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Purdue center’s biggest impact: Choosing life, walking away from basketball

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Jay Simpson’s basketball career at Purdue University lasted 36 games. In that time the 6-foot-10 center accounted for 138 points, 117 rebounds, 14 blocks and 15 steals.

Immovable numbers they are. Ones forever encased in having one’s athletic career abruptly cut short by a heart condition that could have tragically taken Simpson’s life.

Thank goodness it did not.

Unfortunately, the hypertrophic cardiomyopathy (HCM) Simpson was diagnosed with already has its own hoops Mount Rushmore of Hank Gathers, Reggie Lewis, Kevin Duckworth and Jason Collier.

A 6-7 Loyola Marymount University power forward, Gathers collapsed and died in a 1990 college game against the University of Portland three weeks after celebrating his 23rd birthday.

Lewis, the former Boston Celtics guard and a 1992 NBA All-Star, succumbed to HCM at a practice in 1993. He was 27.

In 2005, Atlanta Hawks center Jason Collier, a member of coach Bob Knight’s Indiana Hoosiers from 1996-98 before transferring to Georgia Tech, died en route to the hospital at age 28.

Duckworth passed away in 2008. He was slightly more fortunate, living to 44 — a little more than a decade after completing an NBA career in which the 7-footer played for five franchises.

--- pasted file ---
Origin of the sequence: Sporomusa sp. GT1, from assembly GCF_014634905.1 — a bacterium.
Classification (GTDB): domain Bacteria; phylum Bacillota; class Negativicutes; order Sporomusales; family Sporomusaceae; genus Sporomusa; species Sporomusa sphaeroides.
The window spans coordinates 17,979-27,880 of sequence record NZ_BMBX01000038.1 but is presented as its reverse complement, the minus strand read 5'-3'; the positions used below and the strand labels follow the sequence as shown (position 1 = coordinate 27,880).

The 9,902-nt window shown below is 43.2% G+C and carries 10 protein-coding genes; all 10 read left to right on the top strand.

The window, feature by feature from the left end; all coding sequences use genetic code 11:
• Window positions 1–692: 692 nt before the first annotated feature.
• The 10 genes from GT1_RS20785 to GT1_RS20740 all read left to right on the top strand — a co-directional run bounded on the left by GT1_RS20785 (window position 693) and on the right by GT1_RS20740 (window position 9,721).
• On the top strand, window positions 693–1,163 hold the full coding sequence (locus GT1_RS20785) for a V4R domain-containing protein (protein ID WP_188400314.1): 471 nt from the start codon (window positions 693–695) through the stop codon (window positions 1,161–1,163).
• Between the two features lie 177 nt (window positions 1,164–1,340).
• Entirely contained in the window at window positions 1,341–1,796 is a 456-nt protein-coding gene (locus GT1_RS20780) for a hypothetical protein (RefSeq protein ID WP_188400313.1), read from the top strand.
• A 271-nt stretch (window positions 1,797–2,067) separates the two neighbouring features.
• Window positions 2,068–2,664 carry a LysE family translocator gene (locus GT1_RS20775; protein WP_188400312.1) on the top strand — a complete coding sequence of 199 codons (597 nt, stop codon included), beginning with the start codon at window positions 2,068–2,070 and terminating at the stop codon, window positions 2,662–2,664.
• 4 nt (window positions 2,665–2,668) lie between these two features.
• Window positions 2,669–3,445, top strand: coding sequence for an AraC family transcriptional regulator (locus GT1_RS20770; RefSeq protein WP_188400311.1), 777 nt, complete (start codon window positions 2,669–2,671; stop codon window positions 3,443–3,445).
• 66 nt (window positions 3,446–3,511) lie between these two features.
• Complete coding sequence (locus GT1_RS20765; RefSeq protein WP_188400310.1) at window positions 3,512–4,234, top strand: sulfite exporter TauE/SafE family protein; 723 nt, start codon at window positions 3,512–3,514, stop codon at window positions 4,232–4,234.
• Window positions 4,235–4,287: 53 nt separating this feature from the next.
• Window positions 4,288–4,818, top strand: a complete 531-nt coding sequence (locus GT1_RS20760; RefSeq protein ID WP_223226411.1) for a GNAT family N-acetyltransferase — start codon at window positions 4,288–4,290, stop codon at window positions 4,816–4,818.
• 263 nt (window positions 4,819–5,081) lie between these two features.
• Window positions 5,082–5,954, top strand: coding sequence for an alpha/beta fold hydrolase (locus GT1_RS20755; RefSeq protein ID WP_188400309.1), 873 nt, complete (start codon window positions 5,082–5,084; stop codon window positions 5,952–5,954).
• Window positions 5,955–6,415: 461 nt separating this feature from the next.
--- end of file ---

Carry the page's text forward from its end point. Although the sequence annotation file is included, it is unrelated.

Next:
Simpson’s first signs of trouble came in Purdue’s 76-57 loss at Nebraska on Feb. 23. He fell to the floor in the second half and left the game under his own power. The redshirt freshman did not return to the Boilermakers’ lineup.

Nor will he ever.

To which I say purchase a cake, break out the confetti and party horns and let’s celebrate.

Jay Simpson the human being is what’s important here, not the number of victories his talents might have contributed to from now until the end of Purdue’s 2016-17 season.

I’ve never met Simpson’s parents or two brothers, but I’m guessing they would agree.

Simpson is lucky. He might not share this sentiment now or even a year from now, but he scratched the winning lottery ticket called life.

Someday when he’s using his senior discount in restaurants or reading a book to one of hopefully many grandchildren he’ll understand.

If he doesn’t already.

Simpson is 20, two years older than John Stewart was the night HCM forced the former Lawrence North center to exhale his final breaths.

This Wednesday marks the 15-year anniversary of Stewart’s passing during the third quarter of what was a Class 4A regional game between the No. 2 Wildcats and top-ranked Bloomington South.

Two of the people shoehorned into Columbus North’s 7,000-seat gym that unforgettably horrible evening were Daily Journal sports editor Rick Morwick and myself.

It happened some 10 rows of bleachers in front of us.

Every March 12, that night is where my thoughts go, and I barely knew John. Imagine the unimaginable grief those closest to Stewart, Gathers, Lewis and the others continue to experience.

Simpson could have been next. But he wasn’t.

Doctors diagnosed the problem and then broke the news to a kid who I imagine dreamed of one day playing in the NBA.

Simpson will now have readjust his thinking. His passions. His goals.

The fact he gets that opportunity makes him a success.

Mike Beas is a sports writer for the Daily Journal. Send comments to mbeas@dailyjournal.net.

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